In this lesson, you will study the accounting features of 1C:Enterprise. This tutorial does not explain the accounting basics, so if you do not have required understanding of accounting, we recommend that you first read some popular materials on the subject.
To implement accounting operations, you need the Chart of characteristic types configuration object, which you already know, and two new configuration objects: Chart of accounts and Accounting register.
The accounting register accumulates data that describes completed business transactions. The chart of accounts stores account descriptions. The chart of characteristic types defines analytical accounting objects, which introduce additional account dimensions.
Note that the chart of accounts provided in this tutorial is greatly simplified. It only contains a few provisional accounts, but that is enough to study the basics of 1C:Enterprise accounting.
We have discussed the Chart of characteristic types configuration object in detail during the previous lesson, and now we will only show how to use this object in accounting.
Some of the accounts might use analytical accounting. We will use the "extra dimension types" term to refer to sections of analytical accounting. It means that each account can have multiple dimension types, and accounting is performed based on these types.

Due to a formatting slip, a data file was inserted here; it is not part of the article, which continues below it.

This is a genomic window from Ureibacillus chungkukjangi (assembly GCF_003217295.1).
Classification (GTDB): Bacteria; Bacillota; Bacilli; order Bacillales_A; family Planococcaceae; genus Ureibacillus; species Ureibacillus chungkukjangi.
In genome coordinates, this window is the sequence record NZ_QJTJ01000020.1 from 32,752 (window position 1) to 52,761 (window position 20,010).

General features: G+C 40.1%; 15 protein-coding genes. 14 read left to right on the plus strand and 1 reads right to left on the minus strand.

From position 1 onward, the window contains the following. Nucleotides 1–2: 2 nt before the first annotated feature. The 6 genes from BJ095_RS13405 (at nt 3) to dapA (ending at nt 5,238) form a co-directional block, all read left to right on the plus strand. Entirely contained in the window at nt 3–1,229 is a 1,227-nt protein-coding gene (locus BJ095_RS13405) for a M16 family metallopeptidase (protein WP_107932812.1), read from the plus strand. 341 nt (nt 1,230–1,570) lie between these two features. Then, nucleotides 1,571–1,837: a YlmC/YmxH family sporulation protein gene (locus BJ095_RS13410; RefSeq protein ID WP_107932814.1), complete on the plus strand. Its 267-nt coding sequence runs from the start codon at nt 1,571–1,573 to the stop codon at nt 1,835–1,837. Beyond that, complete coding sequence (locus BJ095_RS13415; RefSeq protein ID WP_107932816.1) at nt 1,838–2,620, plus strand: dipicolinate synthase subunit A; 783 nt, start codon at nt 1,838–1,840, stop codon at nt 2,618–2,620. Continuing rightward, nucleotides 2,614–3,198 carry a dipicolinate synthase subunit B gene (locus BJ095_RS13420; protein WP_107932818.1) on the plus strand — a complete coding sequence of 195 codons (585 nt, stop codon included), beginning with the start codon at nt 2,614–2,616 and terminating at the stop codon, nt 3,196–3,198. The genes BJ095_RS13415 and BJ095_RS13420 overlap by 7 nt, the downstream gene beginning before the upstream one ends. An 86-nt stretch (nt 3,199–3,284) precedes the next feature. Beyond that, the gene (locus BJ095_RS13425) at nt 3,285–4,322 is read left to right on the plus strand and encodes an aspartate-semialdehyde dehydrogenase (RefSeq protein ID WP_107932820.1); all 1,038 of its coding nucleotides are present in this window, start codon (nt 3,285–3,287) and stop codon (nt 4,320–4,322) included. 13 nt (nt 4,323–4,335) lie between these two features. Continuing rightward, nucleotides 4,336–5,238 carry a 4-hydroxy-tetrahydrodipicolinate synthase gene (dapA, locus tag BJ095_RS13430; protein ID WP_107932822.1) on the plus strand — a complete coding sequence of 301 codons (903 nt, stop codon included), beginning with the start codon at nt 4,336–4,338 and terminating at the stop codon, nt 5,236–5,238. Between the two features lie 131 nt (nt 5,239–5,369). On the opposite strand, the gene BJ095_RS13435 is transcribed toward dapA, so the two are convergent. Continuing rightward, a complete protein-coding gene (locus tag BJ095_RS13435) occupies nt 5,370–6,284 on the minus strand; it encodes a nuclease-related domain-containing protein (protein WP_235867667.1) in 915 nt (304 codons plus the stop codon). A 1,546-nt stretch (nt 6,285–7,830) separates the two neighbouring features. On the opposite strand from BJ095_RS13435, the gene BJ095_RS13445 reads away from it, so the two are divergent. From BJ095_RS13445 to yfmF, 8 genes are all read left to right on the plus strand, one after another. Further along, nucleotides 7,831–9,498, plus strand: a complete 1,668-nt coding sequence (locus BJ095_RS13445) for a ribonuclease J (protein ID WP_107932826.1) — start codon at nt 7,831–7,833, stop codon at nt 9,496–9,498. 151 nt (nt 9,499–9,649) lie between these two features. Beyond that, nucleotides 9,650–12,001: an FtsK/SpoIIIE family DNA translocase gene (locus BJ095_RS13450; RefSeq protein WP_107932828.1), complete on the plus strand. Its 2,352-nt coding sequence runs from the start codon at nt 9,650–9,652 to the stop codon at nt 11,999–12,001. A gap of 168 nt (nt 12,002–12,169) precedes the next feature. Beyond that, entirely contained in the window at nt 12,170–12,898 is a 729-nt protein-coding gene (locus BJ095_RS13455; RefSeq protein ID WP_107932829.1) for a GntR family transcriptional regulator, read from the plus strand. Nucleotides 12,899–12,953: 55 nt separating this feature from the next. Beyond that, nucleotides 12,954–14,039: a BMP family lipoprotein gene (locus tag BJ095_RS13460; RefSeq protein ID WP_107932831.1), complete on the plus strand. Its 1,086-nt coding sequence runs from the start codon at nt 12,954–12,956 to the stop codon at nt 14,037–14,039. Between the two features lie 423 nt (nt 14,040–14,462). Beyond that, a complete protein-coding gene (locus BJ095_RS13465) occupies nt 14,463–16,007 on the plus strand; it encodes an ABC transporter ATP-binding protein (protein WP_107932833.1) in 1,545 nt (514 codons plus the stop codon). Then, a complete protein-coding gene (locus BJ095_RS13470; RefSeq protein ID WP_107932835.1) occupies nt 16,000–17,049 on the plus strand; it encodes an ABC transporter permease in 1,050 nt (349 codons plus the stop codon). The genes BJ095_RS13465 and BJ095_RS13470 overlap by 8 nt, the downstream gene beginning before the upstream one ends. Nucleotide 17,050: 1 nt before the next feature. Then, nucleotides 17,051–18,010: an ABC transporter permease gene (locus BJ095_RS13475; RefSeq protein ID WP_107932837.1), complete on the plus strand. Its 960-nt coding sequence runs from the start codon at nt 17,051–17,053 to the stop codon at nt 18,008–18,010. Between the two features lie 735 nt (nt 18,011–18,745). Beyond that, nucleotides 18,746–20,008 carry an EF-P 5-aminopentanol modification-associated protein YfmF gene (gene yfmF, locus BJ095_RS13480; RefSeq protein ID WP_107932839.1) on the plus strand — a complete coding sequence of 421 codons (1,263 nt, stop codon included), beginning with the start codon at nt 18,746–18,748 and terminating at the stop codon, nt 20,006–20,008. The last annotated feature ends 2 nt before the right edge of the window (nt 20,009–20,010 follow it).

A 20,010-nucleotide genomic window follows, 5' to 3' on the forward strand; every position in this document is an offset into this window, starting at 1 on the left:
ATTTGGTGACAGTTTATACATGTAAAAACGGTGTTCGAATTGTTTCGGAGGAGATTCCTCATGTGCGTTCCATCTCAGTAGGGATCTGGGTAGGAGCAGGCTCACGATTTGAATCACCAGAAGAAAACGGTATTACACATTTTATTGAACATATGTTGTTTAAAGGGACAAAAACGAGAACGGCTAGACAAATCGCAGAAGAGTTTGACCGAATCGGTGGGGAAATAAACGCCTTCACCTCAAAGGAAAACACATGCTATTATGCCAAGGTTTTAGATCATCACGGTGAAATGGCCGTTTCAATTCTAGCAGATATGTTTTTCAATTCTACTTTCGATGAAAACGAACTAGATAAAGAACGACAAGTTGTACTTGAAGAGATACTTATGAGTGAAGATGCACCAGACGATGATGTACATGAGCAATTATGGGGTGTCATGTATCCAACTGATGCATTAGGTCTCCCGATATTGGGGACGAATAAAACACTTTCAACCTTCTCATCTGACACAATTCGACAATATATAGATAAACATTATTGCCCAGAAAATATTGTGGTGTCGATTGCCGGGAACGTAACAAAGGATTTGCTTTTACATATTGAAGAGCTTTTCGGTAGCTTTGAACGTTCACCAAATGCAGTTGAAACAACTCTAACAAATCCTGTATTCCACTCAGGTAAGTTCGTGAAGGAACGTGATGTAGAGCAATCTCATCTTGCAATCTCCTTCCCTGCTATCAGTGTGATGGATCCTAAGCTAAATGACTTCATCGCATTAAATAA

We will use the "extra dimensions" term to refer to specific analytical accounting objects.
For example, account 5000 (Inventory) is intended for accounting based on Products and Warehouses, which both are extra dimension types. While a specific "Chocolate spread" product and a specific "Main warehouse" that are specified in some posting within account 5000 are both extra dimensions.
So one of the purposes of a chart of characteristic types is describing extra dimension types. This means that all the analytical accounting sections are described in the respective chart of characteristic types and the types for the values available for some extra dimensions are defined there as well.